On Saturday, I walked across a stage and was presented with a certificate. And so, after a long, tumultuous journey, I graduated from the University of Illinois with a Bachelor’s degree in East Asian Languages and Culture.
My GPA is terrible. My major is irrelevant to my interests. I pissed off countless professors, organizations, and administrators. But I wouldn’t change a thing. Personally, I’ve had a rich and rewarding five years, full of friends who have taught me more than a college class ever did.
But if I’ve learned one thing during college, I’ve learned that life is exactly what you make of it. So how do we make the most of this tenuous existence, this brief mortal coil? I can’t say the exact right answer for you, but…
Here’s what I did, and what I’m still doing.
- Do everything.
- Do the impossible.
- Nothing is impossible.
I’m SURE you’ve heard the advice that you should do what motivates you, do what you like, and to follow your passions. That’s true…if you know what you like. If you don’t know what you like, that advice is pretty useless.
1) Do Everything
You don’t know what you want? That’s fine. Doing everything you can possibly think of should help you figure yourself out. Study abroad in Zimbabwe. Help feed the homeless. Tutor a child. Tutor an adult. Pancake club? Alright. Hang gliding? Skydiving? Bungee jumping? Great. Public speaking? Wonderful.
Try it and move on if it doesn’t work out for you. Keep an open mind, but when it starts to feel shitty, move on to the next thing. There is SO MUCH to experience in this world, there’s no point in getting dragged into something you don’t want.
And when you find something you do want to do, you can always pursue it. You can always come back for it, to explore as deeply as you could wish for.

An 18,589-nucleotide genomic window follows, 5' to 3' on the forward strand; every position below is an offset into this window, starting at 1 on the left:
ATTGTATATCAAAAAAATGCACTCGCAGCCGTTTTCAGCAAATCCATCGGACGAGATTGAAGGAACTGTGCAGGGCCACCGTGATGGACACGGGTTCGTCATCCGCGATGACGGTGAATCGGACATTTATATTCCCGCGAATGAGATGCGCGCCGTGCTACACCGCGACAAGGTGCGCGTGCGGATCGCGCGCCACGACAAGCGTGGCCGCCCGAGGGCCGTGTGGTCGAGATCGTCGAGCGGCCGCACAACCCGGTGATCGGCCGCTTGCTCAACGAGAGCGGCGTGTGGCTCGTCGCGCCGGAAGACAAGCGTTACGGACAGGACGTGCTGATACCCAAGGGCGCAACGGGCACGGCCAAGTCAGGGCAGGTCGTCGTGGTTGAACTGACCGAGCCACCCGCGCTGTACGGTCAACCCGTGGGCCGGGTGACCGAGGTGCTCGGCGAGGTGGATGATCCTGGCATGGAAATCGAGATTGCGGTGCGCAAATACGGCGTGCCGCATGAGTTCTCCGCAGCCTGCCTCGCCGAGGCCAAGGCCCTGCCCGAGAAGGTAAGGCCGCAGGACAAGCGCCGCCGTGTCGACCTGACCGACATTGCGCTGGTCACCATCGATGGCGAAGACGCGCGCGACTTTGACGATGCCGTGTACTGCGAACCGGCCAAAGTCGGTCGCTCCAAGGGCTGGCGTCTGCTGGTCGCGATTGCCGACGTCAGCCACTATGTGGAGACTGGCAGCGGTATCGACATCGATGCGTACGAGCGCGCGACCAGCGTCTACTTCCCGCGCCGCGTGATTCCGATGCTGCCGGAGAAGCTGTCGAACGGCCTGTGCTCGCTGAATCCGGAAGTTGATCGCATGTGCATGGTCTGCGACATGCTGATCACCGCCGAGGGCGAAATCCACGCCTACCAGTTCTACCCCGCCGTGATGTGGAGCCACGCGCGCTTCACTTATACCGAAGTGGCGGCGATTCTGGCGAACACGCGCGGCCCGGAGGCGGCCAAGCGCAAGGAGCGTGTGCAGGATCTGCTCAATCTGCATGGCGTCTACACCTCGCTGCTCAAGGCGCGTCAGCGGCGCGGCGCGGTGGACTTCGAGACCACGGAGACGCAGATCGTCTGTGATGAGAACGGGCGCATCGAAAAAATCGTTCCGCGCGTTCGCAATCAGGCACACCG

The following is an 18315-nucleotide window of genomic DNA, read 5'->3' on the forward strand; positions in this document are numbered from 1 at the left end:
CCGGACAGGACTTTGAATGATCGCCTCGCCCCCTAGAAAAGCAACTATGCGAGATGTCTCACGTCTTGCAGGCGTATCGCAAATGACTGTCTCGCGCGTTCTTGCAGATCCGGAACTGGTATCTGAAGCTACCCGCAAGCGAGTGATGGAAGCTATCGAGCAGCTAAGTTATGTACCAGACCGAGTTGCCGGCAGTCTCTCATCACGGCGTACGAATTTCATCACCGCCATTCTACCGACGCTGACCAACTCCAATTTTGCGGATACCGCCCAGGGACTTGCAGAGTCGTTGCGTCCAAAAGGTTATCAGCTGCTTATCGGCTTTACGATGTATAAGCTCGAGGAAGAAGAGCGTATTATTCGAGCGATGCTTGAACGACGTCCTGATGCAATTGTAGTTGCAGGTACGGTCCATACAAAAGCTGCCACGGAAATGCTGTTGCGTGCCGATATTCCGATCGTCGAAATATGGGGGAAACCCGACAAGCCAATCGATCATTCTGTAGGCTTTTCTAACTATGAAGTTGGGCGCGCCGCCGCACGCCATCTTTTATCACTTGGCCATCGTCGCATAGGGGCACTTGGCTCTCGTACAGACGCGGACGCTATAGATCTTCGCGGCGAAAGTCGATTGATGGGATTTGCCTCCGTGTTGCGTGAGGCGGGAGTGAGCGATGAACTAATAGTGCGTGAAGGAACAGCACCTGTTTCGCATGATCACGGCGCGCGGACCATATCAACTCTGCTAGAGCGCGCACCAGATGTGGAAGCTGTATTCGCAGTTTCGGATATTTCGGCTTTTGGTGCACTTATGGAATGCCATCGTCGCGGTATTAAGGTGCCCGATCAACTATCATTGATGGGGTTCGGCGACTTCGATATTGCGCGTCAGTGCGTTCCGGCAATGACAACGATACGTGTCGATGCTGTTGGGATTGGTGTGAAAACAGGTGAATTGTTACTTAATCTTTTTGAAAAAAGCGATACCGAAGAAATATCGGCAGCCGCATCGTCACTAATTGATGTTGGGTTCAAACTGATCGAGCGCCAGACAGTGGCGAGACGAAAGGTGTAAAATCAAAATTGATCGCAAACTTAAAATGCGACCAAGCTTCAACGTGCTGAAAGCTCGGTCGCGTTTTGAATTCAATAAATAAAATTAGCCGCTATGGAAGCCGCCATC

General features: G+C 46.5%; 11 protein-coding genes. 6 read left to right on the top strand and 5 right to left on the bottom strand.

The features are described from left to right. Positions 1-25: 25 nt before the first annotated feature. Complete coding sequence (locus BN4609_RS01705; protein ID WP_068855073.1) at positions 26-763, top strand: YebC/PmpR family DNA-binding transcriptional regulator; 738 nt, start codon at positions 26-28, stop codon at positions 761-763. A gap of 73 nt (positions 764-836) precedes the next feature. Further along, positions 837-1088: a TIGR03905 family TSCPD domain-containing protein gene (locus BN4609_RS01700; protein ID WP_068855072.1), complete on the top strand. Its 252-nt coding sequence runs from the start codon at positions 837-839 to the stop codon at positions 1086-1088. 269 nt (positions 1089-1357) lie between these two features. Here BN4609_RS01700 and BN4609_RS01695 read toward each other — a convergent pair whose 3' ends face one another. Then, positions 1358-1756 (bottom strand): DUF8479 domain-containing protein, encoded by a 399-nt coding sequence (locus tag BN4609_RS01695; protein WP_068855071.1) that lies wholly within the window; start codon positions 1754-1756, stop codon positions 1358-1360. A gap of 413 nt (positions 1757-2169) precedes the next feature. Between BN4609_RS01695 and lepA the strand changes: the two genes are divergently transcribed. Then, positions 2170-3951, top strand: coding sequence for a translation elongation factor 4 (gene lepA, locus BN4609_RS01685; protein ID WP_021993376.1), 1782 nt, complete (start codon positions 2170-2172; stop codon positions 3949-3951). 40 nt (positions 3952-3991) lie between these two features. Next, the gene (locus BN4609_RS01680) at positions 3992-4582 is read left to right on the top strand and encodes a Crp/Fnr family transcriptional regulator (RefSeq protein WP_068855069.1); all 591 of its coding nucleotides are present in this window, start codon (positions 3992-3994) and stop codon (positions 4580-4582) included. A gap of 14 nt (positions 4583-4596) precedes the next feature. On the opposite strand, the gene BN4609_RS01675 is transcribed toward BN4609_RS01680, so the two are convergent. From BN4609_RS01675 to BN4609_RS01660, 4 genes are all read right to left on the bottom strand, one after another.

2) Do the Impossible
You know that thing you’ve always wanted to do, or try, or be world-class at? Or that personality trait that you’ve always admired in the person you look up to? Or an impossible dream of yours?
Remember your dreams. Make a list. Then title it “To-Do”.
It is impossible to jump into the air, spin like crazy, and land safely. It is impossible to silence people in an entire building with just your voice. It is impossible to learn fifteen dances in four weeks and then perform them.
3) Nothing is Impossible
Those are all examples of things I have done. I better than succeeded for some, I outright failed others, but overall, I learned more than I could have ever hoped.
When you set yourself to achieve something impossible, your heart races when you think about it. You get up to pace around the room. You think about what you’ve done to prepare, and even then, you feel like you’re not ready.
And you’re not.
But that’s okay.
You will fail. It is not, in and of itself, something to celebrate, but if you truly challenge yourself, it is inevitable. Failure is only another word for not having succeeded yet. Babies fail at our day to day activities constantly. We celebrate when they say a single word, take a single step, and then before you know it, they’re speaking in full sentences and running headlong into the future. Celebrate small successes, because they will build.
Learning from those failures, meanwhile, is something to truly celebrate. Sure, I didn’t walk all the way to Chicago. Was it the heat? Was it the time constraints? Physical preparation? For 6 years, I failed to complete National Novel Writing Month. I ran out of ideas. I didn’t give it enough of my day. I limited myself too much. Perhaps most traumatically of all, in another time and age, I failed in my role as Executive Chair of MAASUand resigned. I learned not to do what I don’t believe in. I learned not to take responsibility without accountability. I learned, much later, that the pain of failure is only a tenth of the pain of believing that you are a failure. But learn, I did.
When facing the impossible, failure is almost overwhelmingly the outcome unless you try harder than you ever have before. Train harder, run longer than you ever have for that marathon. Plan obsessively for hours to figure out how you’re going to put that performance together in three days. Seek out pivotal people who have been in your shoes, people who have started that business, reinvented that industry, changed the world. It’s the passion of panicking, and it’s incredibly powerful.
When you finally manage to do what you once thought was impossible, it’s like being given the keys to the world. Anything is possible. You’ll see that it always was, but you never imagined or never believed in your own potential. You’ll curse the time you wasted and promise never to misapply yourself again. You probably will, but that’s another story. After doing the impossible, you’re euphoric and triumphant and you have every right to be.
Do the Impossible. Redefine it. And remember, you measure your own success.